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Lough Foyle
Moville Steamship Company
Services were operated between Derry and Moville on the County Donegal bank of the Lough.  Moville had become a staging post for emigration with ships destined for the USA and Canada calling on their way from Glasgow. This provided healthy business for the paddle steamers based at Derry and for the ocean-going shipping lines' tenders which were generally paddle steamers. The ships did not tie up at Moville. The Moville Steamship Company was the last in a line of companies operating locally on the Lough although the Anchor Line continued to tender their vessels until the outbreak of World War II with their Seamore. .
The company went into liquidation in 1927

Duchess of York  (1896-1898)

Earl of Dunraven  (1898-1917)


Lady Clare 

Cragbue  (1919-1927)
Built in 1885 by JT Eltringham at SouthShields
122.5 ft : 174 GRT
Engine : 41 x 60 in by JP Rennoldson of South Shields
Built as Flying Fox  for the Clyde Shipping Company and assigned to Queenstown (Cobh)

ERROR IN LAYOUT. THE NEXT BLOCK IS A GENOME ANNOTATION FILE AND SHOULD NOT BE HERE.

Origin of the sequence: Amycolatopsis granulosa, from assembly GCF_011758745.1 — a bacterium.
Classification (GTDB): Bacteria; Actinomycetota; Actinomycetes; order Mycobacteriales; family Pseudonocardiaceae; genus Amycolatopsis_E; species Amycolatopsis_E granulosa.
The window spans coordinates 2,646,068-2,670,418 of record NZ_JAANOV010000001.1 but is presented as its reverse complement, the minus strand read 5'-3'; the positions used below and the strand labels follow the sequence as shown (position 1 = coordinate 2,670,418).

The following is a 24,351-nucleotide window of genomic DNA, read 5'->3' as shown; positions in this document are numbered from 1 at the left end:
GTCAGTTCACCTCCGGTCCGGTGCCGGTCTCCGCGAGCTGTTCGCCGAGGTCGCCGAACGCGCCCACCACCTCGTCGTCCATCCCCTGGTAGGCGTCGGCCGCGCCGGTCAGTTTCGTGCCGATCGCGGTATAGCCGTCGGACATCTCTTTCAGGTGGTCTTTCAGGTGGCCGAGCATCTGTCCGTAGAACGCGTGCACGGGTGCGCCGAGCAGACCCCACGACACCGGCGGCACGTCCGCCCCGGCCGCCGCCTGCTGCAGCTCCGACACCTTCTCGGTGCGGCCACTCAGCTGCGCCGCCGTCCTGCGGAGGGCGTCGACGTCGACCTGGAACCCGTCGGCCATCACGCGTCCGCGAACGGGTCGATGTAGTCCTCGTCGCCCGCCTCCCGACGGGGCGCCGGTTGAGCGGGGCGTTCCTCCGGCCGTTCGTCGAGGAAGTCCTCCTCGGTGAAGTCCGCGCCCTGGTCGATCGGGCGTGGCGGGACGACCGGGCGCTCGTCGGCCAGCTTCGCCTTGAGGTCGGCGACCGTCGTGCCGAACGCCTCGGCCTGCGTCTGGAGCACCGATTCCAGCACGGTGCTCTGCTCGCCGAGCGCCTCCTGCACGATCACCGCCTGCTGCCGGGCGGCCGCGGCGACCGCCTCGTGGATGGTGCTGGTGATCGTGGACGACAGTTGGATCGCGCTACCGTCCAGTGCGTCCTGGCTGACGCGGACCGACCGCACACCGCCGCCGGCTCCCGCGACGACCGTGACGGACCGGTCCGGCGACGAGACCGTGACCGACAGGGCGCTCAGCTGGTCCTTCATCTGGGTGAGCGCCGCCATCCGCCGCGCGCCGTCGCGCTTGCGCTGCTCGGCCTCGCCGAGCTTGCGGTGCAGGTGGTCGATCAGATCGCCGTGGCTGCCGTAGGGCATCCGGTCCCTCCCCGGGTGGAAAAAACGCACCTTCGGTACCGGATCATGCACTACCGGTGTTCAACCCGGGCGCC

Sailed for the Moville Steamship Company from 1919 to 1927 and renamed Cragbue
In 1927 in service for the Anchor Line
after purchase from the liquidators
Broken up in 1929 at Holywell

Steel & McCaskill, later Steel & Bennie  (Glasgow tug and coaster operators)

Lough Foyle (1871) built in 1853 by J Barr of Glasgow for Loch Long & Loch Goil Steamboat Co. 163.9 ft : 124 GRT. Engine Steeple. Later Lochness of David MacBrayne
(1877-1890, built by J Softley and Sons of South Shields.  121 ft : 107 GRT  Engine 35.5 x 54 in by Hepple & Co, S Shields)
Albatross  (1878-1911, built by J Softley and Sons of South Shields.  141 ft : 139 GRT  Engine 40.25 x 54 in by Hepple & Co, S Shields)

Anchor Line (to tender their own tranatlantic vessels)

Cragbue (1927-1929) see above
Seamore (1928-1939) 
Built in 1890 by JP Rennoldson, South Shields. 131.8 ft : 244 GRT. Engine 1 cyl 41 x 60 in.  Originally used to tender liners at Cobh, Ireland, by the Clyde Shipping Co as America. Bought from Belgian breakers

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